"Front and Side Elevations, U.S. Post Office, Muskegon, Michigan"
Front and Side Elevations, U.S. Post Office, Muskegon, Michigan
James Knox Taylor, architect, 1904
Edward Feré Champney, delineator, September 27, 1904
Pencil, ink, and watercolor washes on paper
13" x 28 1/2"
National Archives and Records Administration, Records of the Public Buildings Service

U.S. Post Offices: Muskegon, Michigan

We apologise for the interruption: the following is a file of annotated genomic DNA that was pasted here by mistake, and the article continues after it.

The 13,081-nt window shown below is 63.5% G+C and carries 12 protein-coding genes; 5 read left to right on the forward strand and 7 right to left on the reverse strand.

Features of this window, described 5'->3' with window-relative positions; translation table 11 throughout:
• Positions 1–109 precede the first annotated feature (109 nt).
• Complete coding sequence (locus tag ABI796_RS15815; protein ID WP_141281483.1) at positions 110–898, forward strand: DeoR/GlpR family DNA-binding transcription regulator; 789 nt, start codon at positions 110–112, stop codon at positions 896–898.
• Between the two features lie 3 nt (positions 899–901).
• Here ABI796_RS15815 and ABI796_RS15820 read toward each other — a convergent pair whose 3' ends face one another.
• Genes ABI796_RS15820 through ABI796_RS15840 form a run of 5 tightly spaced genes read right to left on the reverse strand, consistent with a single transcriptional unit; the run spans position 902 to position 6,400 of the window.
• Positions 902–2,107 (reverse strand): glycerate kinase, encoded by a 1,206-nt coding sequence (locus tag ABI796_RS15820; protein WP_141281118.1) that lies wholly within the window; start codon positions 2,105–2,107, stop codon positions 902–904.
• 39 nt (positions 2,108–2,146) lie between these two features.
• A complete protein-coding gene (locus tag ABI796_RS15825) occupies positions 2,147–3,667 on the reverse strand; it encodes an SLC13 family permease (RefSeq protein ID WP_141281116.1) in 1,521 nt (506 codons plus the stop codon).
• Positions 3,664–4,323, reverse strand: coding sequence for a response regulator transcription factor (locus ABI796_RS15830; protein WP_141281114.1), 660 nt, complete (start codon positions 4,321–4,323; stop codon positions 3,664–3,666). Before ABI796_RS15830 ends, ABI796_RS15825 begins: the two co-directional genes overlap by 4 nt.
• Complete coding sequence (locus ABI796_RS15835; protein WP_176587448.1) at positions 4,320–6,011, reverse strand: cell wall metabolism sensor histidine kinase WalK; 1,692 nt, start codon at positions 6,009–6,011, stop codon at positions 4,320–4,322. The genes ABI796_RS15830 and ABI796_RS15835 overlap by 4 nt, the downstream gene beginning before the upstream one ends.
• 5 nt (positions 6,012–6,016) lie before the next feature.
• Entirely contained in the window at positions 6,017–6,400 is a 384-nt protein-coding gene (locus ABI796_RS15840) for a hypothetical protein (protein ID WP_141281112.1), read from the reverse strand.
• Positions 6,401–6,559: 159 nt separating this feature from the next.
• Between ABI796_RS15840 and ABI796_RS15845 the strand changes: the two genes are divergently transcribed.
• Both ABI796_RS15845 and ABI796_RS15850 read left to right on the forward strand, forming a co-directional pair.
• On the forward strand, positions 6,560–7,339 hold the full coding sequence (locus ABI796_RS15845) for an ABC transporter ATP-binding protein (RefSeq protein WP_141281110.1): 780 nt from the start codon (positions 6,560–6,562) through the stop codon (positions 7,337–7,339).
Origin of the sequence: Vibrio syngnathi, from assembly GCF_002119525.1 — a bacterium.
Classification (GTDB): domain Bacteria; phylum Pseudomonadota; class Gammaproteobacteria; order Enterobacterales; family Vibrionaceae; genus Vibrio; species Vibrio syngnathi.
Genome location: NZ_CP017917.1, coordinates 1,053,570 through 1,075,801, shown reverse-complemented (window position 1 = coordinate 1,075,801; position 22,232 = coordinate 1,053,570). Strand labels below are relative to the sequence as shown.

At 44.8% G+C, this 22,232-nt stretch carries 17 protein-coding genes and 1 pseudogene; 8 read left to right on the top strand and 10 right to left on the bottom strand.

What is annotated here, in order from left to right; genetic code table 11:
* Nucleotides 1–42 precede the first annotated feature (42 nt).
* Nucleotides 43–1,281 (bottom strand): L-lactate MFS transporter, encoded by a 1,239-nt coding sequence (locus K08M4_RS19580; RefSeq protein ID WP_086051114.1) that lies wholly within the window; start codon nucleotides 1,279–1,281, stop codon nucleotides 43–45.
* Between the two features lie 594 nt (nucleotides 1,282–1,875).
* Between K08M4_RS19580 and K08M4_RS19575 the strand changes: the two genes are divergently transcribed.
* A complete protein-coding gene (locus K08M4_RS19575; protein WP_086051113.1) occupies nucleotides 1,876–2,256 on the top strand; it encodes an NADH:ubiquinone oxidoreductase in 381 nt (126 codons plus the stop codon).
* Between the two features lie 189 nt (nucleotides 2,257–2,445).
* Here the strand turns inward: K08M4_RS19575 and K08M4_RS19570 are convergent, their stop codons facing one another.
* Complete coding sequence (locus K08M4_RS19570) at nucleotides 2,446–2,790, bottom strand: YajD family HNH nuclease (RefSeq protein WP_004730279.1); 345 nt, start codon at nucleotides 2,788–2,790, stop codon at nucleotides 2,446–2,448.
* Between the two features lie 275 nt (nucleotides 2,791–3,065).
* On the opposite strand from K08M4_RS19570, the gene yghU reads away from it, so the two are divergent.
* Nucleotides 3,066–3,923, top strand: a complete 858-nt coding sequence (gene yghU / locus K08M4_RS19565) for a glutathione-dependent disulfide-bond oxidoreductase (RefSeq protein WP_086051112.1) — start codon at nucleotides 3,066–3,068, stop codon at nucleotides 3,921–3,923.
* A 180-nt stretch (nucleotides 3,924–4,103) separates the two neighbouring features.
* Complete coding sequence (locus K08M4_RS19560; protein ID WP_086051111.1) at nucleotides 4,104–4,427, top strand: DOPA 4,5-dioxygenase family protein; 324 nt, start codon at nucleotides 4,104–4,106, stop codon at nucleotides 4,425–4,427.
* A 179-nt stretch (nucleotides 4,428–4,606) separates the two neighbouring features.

In 1898 architect James Knox Taylor began a 15-year tenure as Supervising Architect of the Department of the Treasury. A strong advocate of classical design, Taylor left his mark on hundreds of new Federal buildings across the country. During his incumbency, the number of federal buildings authorized exceeded the total number of buildings erected since the United States became a nation. By Taylor's last year in office, the Treasury Department authorized 10 new buildings each month. Taylor's design for the U.S. Post Office in Muskegon, Michigan, conveyed a strong sense of dignity and formality through the use of a series of contrasting window frames, pilasters, and wall surfaces. Less typical of Taylor's work is the colorful and varied stonework on the building's exterior.

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